Sunset Strip darlings the Butcher Babies have been one of my favorite acts for a while now. They first gained notoriety from a YouTube video performing Pantera's "Fucking Hostile" and the two frontwomen, Carla Harvey and Heidi Shepherd, started out performing in leather pants with electrical tape over their nipples, as an ode to Plasmatics singer Wendy O. Williams, who had a song called "Butcher Baby."
Butcher Babies provide an awesome display of brutal power from start to finish in their performances, combining their unique blend of heavy metal, thrash, and punk with stage antics channeling Alice Cooper and a confident aura that is at once mesmerizing, sexy, and penetrating.
On top of it, the musicians actually have talent.
Butcher Babies are scheduled to perform Friday, July 5, at the Rockster Energy Drink Mayhem Festival at Ak-Chin Pavilion.
A lot of critics have called them fake or even sluts, suggesting they utilized their looks to get ahead in the world of metal -- but that's okay, since Harvey and Shepherd (who have both worked with Playboy TV) branded their music as "slut metal" a long time ago while joking around one night.
In reality, Butcher Babies possess a wealth of worldly experience, talents, and drive to make it big. For example, some may not know that Harvey has a degree in mortuary science and writes acclaimed comic books, or that her mom and Alice Cooper are distant cousins. Heidi Shepherd was raised in a Mormon household, works as an actress and radio host, and is a veteran of other punk and metal bands.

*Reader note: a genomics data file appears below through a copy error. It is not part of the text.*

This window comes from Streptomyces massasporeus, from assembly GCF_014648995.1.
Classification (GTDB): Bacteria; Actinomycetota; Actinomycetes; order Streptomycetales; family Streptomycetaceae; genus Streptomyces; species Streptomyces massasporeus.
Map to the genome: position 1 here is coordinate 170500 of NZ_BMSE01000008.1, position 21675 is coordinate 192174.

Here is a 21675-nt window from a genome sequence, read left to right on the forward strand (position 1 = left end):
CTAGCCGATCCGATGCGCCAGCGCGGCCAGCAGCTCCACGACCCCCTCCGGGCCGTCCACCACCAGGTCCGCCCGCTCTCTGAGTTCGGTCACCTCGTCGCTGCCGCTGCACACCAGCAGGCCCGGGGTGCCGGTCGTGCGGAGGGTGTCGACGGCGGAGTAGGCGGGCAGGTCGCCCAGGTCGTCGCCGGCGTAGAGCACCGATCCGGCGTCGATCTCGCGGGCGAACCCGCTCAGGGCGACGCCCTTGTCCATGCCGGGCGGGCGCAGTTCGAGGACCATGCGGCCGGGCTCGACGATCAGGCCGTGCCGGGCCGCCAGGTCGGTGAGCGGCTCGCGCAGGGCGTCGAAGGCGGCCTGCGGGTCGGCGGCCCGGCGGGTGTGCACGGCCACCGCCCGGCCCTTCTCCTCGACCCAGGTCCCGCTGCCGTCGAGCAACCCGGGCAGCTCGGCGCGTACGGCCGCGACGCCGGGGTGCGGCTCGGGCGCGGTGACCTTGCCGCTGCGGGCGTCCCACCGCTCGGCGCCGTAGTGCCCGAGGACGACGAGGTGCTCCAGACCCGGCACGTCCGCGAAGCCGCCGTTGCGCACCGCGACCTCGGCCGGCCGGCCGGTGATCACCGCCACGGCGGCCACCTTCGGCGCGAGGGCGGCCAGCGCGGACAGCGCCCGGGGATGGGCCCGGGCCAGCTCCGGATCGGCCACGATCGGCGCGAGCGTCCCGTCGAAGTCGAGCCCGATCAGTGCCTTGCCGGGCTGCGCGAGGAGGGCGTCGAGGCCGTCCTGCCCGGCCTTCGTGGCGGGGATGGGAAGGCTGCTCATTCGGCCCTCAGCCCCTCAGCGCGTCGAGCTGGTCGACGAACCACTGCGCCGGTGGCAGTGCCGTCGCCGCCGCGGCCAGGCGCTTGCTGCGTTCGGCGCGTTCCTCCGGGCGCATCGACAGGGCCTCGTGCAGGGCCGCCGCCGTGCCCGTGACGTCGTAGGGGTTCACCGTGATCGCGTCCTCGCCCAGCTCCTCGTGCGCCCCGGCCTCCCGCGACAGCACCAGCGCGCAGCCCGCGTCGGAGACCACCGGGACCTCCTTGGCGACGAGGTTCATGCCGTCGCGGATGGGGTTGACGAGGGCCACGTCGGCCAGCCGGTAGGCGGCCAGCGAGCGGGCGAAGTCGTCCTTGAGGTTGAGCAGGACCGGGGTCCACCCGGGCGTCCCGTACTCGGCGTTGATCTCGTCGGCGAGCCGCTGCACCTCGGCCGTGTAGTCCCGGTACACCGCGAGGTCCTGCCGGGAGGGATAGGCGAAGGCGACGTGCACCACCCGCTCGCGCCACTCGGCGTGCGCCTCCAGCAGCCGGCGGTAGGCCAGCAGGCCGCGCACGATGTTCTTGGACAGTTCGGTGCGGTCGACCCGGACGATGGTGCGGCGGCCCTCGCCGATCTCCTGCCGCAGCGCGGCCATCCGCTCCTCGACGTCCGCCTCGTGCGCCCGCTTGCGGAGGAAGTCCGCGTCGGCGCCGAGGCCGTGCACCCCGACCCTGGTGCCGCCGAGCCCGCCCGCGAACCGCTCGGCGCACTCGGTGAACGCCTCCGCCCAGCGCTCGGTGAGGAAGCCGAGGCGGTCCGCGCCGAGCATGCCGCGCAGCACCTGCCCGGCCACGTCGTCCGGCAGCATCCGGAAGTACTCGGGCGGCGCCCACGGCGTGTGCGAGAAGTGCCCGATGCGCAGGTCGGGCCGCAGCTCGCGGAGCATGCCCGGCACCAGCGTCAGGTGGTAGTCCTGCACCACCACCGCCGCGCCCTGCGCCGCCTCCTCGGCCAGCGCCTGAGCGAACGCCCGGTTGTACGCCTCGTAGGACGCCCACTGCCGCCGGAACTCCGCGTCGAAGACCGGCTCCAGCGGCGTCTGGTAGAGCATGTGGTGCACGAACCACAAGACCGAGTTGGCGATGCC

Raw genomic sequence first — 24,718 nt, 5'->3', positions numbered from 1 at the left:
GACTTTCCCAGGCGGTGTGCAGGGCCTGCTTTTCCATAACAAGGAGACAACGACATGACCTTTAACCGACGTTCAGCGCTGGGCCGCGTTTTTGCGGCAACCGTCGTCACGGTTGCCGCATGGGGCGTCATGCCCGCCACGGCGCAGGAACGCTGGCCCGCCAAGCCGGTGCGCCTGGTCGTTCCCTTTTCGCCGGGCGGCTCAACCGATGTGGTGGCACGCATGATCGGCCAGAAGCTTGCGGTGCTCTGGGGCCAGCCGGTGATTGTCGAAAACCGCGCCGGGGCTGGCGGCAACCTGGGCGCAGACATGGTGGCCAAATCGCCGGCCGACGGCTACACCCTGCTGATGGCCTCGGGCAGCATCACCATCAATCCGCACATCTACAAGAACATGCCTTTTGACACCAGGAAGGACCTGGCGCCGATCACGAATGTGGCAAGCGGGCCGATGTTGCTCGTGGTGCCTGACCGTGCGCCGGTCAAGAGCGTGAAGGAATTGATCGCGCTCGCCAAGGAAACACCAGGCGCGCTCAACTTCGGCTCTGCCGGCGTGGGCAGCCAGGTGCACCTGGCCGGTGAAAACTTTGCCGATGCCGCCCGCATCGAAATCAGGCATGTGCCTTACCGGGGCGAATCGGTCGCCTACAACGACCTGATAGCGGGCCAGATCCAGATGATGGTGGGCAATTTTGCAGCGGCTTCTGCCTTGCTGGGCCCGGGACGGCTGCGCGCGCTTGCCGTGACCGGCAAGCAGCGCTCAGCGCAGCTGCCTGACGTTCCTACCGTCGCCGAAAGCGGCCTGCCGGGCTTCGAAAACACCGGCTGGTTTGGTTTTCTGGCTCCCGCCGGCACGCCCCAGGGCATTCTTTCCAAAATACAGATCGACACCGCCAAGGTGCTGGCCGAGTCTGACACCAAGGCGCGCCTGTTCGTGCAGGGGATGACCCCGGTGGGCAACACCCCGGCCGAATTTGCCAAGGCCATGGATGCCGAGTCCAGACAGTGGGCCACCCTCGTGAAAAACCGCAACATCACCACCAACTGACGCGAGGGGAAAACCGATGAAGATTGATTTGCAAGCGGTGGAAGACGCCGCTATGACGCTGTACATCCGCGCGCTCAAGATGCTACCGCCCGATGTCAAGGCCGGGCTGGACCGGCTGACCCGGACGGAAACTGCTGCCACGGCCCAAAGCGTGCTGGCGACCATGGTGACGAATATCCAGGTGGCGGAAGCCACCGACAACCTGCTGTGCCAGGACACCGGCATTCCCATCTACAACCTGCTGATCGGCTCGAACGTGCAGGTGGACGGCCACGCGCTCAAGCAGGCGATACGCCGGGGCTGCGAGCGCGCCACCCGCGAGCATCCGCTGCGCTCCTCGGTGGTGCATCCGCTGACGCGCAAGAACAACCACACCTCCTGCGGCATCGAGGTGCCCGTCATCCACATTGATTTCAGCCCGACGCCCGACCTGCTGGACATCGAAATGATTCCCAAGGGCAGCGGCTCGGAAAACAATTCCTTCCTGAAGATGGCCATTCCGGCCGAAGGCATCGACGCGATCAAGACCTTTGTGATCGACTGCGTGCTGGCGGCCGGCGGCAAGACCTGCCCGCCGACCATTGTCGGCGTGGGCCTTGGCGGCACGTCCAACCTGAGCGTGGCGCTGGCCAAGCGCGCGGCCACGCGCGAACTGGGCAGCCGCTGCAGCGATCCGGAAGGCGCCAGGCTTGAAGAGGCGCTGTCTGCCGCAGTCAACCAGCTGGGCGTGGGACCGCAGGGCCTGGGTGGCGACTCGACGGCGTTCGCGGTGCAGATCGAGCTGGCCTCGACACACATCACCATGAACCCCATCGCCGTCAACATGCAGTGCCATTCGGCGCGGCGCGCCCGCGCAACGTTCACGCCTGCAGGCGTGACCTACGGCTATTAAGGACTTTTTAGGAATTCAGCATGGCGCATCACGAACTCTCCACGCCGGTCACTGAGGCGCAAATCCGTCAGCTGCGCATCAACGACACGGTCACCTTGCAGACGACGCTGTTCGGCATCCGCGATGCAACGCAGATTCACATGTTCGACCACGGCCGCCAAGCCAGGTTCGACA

The rest of the band -- guitarist Henry Flury, bassist Jason Klein, and drummer Chris Warner -- all have experience in other bands, and round out the Butcher Babies with their kickass instrumentals and attitude.
Let me tell you -- I've gotten hot and bothered on more than one occasion while seeing them live. In fact, I became infatuated the second I interviewed them at the end of last year, when Harvey and Shepherd dedicated "Fucking Hostile" to me at Joe's Grotto. The way to my heart? I guess it's boobs, blood, whiskey, and Pantera.
Butcher Babies' "Fucking Hostile"
After being signed to Century Media Records, recording their debut album, Goliath (out July 9), with producer Josh Wilbur (Gojira, Lamb of God, Hatebreed) and finishing up a tour with Marilyn Manson, the Butcher Babies embarked on the Rockstar Energy Drink Mayhem tour. Catch them this Friday at Ak-Chin Pavilion alongside Rob Zombie, Five Finger Death Punch, Mastodon, Amon Amarth, and more.
Up on the Sun talked with vocalist Heidi Shepherd about touring the Marilyn Manson, the recording of Goliath, and why they switched out electrical tape for studded bras.
Congrats on getting signed to Century, the Mayhem tour, and your new album. It's coming out in a couple weeks, right?
It's crazy! Dealing with press, music, merch design . . . It's a full-time job! But I can't complain at all. I feel so lucky that I'm sitting here going back and forth with our artist and designs rather than sitting in an old job doing something I hate.
After the jump: "As an artist . . . You're always creating."
I'm excited you're coming out with more women's clothes! Yay! And there's going to be all sorts of cool stuff for Mayhem too. Custom tanks, girl clothes -- we finally got creative enough to do that.